Thursday, December 14, 2006

Florence, Italy - Culture And Shopping

Photo by and copyright Louisa McKenzie.
Florence is a paradise for art lovers and avid shoppers alike, a place where one can see world-renowned art and architecture but also be enchanted by a fresco or terracotta frieze in a small side street. It is also a destination which offers a broad spectrum of shopping opportunities.

Obviously, a trip to Florence would not be complete without a visit to its key museums and galleries: the Uffizi, the Galleria dell'Accademia and the Pitti Palace. In the high season, these can get very busy. It is a frequent occurence in the summer for the queue for the Uffizi to stretch all the way around the loggia and outside again. Those "in the know" never queue. The way to avoid queuing is to book tickets in advance from (+39) 055 294 883. This service allows you to book in advance for any of the state museums in Florence. You do not need to give credit card details, just your name. Your are then given a booking number which you take along with you when collecting your tickets. This service is invaluable, saving as it does hours of queuing under the beautiful, but sometimes harsh, Tuscan sun.

Also, almost all of Florence's churches contain important artworks, although I suggest that an attempt to view all of these is only for the extremely studious. In my opinion, the best are the cathedral church (the Duomo), for Brunelleschi's inspiring dome; the Baptistery opposite the Duomo, for its fantastic Byzantine inspired mosaic ceiling; the serene San Marco to view the work of Fra Angelico and Santa Maria Novella, for the fresco cycles of the Tornabuoni and Strozzi chapels and the Trinity by Masaccio. The latter work is fantastically important from an art historical point of view as it is the first example of perspective being used in a painting.

However, Florence also contains some hidden gems, mentioned by guide books, but not often visited - lost among the multitude of things to see and do in Florence. They are, however, a delight. Also, by their very nature, they are often far less crowded than elsewhere. The Museo dell'Opera del Duomo, relatively hidden on the opposite side of the street at the rear of the Duomo, is an efficient and well planned museum containing many important works. The original bronze Baptistery door panels, realized by Ghiberti in the fifteenth century are to be found in the Museo. The doors on the Baptistery are replicas. The museum also contains a Pieta by Michelangelo, Donatello's Mary Magdalen and a set of exquisite Renaissance vestments designed by Antonio dell Pollaiuolo. The church of Santa Trinita, nestling behind a nonedscript facade opposite the Salvatore Ferragamo shop and museum, contains a beautiful set of works by Ghirlandaio.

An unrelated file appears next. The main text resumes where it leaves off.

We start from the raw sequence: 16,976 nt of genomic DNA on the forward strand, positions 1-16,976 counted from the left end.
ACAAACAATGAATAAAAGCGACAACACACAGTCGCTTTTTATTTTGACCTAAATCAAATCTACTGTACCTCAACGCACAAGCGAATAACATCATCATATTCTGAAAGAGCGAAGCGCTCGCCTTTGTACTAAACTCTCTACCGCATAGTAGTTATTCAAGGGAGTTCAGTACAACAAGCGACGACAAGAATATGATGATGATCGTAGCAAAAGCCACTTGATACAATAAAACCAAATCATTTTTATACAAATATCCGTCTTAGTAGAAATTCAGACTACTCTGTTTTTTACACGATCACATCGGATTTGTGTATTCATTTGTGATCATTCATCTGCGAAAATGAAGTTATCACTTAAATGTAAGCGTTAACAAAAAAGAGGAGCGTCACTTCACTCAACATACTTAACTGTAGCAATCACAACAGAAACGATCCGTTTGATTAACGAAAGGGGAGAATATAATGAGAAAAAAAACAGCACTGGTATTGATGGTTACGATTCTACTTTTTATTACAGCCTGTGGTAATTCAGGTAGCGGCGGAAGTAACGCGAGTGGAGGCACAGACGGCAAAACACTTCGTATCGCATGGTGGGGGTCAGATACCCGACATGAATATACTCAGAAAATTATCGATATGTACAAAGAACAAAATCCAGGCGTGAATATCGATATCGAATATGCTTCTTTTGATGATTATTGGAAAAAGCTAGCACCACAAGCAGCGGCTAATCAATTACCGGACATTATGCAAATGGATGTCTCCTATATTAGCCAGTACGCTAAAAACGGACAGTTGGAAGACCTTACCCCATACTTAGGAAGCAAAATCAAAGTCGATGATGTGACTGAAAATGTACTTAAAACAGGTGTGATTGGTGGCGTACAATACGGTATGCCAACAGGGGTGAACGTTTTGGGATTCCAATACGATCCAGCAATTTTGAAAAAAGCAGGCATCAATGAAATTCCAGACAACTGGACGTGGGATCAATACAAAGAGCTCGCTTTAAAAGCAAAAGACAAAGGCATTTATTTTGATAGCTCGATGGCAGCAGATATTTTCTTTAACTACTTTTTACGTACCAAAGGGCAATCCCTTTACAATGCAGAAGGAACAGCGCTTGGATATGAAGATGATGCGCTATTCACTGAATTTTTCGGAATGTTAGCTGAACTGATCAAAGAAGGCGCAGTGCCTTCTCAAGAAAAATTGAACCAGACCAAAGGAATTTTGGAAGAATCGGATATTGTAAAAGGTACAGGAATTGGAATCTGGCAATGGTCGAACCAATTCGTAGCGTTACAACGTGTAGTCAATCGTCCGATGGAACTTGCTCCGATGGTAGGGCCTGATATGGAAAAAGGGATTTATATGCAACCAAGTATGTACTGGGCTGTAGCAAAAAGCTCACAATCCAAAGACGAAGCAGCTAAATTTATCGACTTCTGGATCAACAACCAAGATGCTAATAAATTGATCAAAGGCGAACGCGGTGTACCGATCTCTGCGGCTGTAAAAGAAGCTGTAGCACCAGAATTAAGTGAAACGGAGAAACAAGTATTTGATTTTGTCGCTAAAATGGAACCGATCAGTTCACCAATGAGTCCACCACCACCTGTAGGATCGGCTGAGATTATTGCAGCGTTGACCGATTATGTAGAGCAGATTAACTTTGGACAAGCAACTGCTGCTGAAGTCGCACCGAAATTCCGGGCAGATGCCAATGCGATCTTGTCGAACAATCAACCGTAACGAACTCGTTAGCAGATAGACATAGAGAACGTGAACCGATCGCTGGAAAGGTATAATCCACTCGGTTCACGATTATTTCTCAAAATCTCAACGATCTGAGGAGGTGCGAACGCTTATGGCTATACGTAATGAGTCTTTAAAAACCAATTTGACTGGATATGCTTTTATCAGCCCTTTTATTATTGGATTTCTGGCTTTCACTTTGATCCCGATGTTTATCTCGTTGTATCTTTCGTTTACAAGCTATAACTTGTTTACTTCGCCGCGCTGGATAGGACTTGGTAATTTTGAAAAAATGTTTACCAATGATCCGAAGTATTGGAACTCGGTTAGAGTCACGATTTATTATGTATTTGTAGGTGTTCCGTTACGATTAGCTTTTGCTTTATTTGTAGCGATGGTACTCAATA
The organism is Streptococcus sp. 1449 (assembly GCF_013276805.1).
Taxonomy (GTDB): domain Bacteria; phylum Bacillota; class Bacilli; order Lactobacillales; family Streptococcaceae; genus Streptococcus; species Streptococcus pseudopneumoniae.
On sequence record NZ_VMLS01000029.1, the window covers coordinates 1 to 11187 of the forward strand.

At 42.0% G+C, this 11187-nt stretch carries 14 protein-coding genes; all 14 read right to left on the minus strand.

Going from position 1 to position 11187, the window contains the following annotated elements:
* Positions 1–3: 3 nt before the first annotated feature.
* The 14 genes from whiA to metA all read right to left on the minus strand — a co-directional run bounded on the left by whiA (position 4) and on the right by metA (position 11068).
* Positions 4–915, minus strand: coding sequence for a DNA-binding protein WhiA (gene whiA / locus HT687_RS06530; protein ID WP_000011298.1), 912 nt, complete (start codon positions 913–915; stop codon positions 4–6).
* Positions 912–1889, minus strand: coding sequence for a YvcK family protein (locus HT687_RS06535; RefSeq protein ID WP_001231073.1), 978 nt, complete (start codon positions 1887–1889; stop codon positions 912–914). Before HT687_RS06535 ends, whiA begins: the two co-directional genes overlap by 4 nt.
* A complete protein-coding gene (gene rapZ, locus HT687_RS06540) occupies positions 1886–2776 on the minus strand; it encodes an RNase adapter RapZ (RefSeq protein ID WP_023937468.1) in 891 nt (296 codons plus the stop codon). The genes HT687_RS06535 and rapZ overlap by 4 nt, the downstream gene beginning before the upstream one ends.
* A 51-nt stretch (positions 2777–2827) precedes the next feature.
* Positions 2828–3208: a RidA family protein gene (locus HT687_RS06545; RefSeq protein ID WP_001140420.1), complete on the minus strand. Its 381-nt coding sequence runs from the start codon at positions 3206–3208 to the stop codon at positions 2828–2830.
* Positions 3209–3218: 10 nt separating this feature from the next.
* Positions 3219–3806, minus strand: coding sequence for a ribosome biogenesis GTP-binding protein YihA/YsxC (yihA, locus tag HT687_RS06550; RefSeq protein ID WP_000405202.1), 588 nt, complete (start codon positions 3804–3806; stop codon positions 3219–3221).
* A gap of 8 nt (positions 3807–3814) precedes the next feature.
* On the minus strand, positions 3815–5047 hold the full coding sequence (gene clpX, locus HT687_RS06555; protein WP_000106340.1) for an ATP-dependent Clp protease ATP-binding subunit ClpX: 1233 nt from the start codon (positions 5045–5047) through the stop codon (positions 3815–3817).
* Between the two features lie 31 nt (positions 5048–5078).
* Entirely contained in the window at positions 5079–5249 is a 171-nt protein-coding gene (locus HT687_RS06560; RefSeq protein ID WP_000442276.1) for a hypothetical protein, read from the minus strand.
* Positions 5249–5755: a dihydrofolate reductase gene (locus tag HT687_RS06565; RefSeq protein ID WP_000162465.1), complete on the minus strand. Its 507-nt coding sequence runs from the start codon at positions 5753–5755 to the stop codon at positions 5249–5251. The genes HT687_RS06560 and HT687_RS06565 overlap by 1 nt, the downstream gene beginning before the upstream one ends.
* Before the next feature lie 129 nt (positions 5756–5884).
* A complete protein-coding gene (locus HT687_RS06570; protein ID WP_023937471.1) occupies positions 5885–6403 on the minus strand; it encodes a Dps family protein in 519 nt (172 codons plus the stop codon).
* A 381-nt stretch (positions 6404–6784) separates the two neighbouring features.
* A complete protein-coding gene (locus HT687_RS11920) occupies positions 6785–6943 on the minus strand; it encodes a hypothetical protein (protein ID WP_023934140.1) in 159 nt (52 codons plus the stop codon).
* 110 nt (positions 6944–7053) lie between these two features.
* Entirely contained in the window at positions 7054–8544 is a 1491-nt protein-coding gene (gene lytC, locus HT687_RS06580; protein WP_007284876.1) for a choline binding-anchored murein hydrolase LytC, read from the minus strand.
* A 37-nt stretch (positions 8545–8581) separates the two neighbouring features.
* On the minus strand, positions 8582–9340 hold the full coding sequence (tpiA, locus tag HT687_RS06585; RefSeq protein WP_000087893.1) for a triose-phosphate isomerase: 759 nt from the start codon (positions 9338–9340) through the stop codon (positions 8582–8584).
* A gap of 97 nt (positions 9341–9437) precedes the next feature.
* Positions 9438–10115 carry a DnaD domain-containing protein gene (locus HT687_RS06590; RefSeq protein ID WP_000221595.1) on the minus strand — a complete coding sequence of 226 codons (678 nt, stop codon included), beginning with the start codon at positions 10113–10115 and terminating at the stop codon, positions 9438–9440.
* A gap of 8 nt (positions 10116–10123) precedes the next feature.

An ideal location for magnificent vistas of Florence is San Miniato al Monte in the Oltrano. San Miniato is a church situated on a hill in a smart area of Florence, easily accesible by bus or taxi. It is far better to walk down from San Miniato than to walk up. The journey down provides more great views of the Arno winding through the centre of the city. If arriving by bus, get off at the Piazzale Michelangelo to take best advantage of this. A great cafe is situated on the Piazzale, called La Loggia. It provides an unprecedented opportunity for taking in the view whilst the occasional harmless gecko scampers through the shrubbery.

The church of San Miniato is far more simple inside than the majority of Florentine churches, due to its early date, with beautiful painted beams stretching far above the worshipper's head. The only exception is the breathtaking Cardinal of Portugal's chapel, a masterpiece of the marriage of the sculpted and painted arts. The altarpiece is a replica, the original being housed in the Uffizi.

When you are suffering from art fatigue, Florence provides excellent opportunities for shopping, due to its manageable size and the breadth of the products available. The high-end shops can mainly be found on the via Tornabuoni. Salvatore Ferragamo's headquarters are to be found here, the first shopfront when approaching from the river. As befits headquarters, there is impressive stock coverage: shoes, clothing, bags, sunglasses. Above the shop is the Museo Ferragamo, exhibiting some of Ferragamo's outstanding historical designs. A walk along the via Tornabuoni finds all the designer suspects present and correct. The Roberto Cavalli store houses its own cafe for light refreshments. Louis Vuitton and Fendi are noticeable absentees but can be found in the via degli Strozzi which runs between the via Tornabuoni and the Piazza della Repubblica. For a mix of high-end and innovative designers who don't have shops in Florence, for example, Lanvin and Alexander McQueen, head to Luisa Via Roma at the top side of the Piazza della Repubblica. The staff are also fantastically helpful.